Several hundred Michigan schools have signed up for a new voluntary COVID-19 program that will test educators weekly for the virus, part of the state’s efforts to get more students learning in school buildings.
The Michigan Department of Health and Human Services launched the new program Tuesday with 300 schools and 9,000 educators. Additional schools can still enroll in the program, said Bob Wheaton, spokesman for the department. It is open to public and private schools and the testing supplies will be provided at no cost.
“Voluntary testing of educators is part of the larger state strategy of keeping students, staff, and communities safe while giving children the in-person instruction that they need to learn, develop, and grow,” Elizabeth Hertel, director of the state Health and Human Services Department, said in a statement.
This new voluntary testing is happening as state officials push schools to reopen their school buildings for learning. Parents, educators, lawmakers and others have raised alarms about the academic and emotional struggles students and teachers have faced as many have spent nearly a year learning remotely. Gov. Gretchen Whitmer earlier this year called on schools to provide an in-person learning option by March 1. A Michigan House GOP plan for spending federal coronavirus funding would target some of that money toward districts that reopen by Feb. 15.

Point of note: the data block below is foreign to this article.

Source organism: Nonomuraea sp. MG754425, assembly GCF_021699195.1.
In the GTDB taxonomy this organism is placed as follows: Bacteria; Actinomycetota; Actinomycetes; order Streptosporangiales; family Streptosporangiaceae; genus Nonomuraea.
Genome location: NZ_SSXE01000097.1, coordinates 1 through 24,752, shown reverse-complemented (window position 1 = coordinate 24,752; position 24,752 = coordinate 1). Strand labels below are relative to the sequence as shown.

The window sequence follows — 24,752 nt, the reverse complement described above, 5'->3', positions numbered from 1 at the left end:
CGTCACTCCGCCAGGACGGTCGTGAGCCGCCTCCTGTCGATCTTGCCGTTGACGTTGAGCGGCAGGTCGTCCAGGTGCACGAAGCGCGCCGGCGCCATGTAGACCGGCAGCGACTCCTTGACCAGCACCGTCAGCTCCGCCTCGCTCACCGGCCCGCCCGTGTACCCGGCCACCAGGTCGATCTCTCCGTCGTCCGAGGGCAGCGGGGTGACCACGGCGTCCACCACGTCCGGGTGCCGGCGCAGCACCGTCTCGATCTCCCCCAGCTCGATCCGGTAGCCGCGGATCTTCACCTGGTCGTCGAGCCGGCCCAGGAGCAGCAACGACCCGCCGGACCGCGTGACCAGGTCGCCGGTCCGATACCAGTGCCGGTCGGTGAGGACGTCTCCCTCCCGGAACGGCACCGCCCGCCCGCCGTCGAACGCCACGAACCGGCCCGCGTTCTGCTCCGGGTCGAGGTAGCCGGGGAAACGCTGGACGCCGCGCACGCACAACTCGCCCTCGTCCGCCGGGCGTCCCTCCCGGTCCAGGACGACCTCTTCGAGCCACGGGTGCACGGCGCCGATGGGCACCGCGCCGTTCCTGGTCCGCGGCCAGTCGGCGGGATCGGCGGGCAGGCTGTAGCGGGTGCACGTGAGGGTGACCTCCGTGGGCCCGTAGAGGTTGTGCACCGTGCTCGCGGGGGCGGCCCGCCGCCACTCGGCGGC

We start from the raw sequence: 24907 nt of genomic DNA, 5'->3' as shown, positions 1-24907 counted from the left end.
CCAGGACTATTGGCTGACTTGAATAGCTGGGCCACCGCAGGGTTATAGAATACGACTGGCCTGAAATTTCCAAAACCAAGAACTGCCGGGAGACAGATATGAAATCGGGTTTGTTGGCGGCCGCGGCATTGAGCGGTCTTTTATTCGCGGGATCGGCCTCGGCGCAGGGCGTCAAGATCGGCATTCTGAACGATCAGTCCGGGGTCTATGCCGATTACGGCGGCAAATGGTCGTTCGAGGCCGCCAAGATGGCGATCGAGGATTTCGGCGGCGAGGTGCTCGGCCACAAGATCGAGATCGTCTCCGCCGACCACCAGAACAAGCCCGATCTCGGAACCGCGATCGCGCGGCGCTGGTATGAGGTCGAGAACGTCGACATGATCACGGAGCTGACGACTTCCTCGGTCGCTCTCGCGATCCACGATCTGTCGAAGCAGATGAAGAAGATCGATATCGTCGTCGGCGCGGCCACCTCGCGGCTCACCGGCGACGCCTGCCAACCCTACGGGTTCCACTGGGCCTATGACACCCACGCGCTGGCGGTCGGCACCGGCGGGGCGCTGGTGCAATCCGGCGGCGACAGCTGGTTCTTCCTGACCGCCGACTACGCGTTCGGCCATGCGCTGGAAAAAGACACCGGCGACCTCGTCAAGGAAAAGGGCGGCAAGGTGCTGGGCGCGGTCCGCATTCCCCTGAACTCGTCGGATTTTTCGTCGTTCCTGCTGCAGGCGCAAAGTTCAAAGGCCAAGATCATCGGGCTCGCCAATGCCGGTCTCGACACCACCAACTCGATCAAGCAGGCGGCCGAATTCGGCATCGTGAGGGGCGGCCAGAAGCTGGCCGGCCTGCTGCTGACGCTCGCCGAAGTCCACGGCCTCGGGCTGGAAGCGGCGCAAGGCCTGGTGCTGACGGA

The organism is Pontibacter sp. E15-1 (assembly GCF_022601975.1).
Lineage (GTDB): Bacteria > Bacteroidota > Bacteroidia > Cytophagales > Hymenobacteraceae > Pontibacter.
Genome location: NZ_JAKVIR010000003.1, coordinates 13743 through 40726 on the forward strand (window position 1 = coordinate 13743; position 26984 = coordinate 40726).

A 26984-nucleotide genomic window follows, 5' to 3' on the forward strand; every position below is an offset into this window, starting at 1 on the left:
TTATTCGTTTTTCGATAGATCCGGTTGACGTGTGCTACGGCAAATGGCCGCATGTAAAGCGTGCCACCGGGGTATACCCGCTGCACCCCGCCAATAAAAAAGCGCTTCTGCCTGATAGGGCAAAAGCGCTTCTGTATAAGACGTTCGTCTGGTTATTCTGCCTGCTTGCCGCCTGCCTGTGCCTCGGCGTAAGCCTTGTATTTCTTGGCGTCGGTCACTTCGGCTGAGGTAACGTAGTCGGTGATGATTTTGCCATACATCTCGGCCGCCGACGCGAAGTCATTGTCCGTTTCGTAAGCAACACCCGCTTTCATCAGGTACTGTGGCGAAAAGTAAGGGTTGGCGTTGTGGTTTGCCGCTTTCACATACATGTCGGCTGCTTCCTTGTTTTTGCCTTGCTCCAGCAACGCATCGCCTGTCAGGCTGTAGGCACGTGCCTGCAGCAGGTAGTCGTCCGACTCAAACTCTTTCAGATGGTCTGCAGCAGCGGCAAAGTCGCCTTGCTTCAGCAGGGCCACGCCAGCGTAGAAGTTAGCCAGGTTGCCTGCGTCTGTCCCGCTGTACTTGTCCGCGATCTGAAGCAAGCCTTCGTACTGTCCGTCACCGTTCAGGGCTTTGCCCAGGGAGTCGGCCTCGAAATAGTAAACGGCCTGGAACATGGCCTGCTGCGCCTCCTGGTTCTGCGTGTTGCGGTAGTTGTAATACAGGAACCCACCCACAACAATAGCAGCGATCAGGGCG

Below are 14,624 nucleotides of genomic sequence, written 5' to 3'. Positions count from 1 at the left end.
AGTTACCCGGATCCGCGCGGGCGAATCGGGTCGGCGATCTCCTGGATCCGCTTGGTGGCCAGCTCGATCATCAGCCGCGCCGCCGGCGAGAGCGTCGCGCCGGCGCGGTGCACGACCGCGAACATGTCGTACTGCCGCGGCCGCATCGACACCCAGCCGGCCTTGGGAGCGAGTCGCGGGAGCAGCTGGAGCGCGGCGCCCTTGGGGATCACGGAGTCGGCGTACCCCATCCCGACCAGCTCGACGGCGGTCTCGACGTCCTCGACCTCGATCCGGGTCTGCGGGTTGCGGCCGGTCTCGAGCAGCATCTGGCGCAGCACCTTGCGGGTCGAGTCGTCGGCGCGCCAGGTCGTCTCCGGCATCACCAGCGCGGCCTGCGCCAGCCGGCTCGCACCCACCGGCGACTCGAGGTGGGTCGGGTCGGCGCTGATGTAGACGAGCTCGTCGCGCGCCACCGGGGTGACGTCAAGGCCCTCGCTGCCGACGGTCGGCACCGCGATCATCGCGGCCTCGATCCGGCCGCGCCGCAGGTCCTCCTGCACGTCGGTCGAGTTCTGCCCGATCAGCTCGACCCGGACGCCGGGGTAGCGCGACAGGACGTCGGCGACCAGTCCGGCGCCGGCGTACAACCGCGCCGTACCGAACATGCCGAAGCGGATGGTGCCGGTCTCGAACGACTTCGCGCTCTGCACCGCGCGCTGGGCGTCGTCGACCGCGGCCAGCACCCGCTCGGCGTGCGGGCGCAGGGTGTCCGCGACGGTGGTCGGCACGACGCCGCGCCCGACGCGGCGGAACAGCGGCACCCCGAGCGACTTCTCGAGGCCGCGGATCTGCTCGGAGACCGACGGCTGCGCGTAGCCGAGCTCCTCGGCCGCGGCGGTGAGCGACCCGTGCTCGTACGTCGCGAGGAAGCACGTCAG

Meanwhile, State Superintendent Michael Rice called on lawmakers Tuesday to increase the number of days of required instruction in a school year. Current rules require 180 days. Rice said more is needed to help students who have fallen behind academically because of the pandemic.
The voluntary testing effort is called MI Safe Schools Testing and is modeled after the state’s pilot program for fall sports that tested student athletes and coaches who were participating in playoffs. More than 8,300 people were tested as part of that program, the state said.
“The rigorous testing program resulted in the detection of 69 asymptomatic COVID-19 cases that otherwise could have been missed,” according to a department news release.
The results of that pilot, where the negativity rate was over 99%, have been used by student athletes, coaches, and advocates to push the state to reverse its restrictions on winter contact sports.
Hertel and Dr. Joneigh Khaldun, the state’s chief medical executive, signed a state order Tuesday that allows for COVID-19 testing in non-health care settings. Khaldun said the new order ensures “we are eliminating as many barriers to testing as possible.”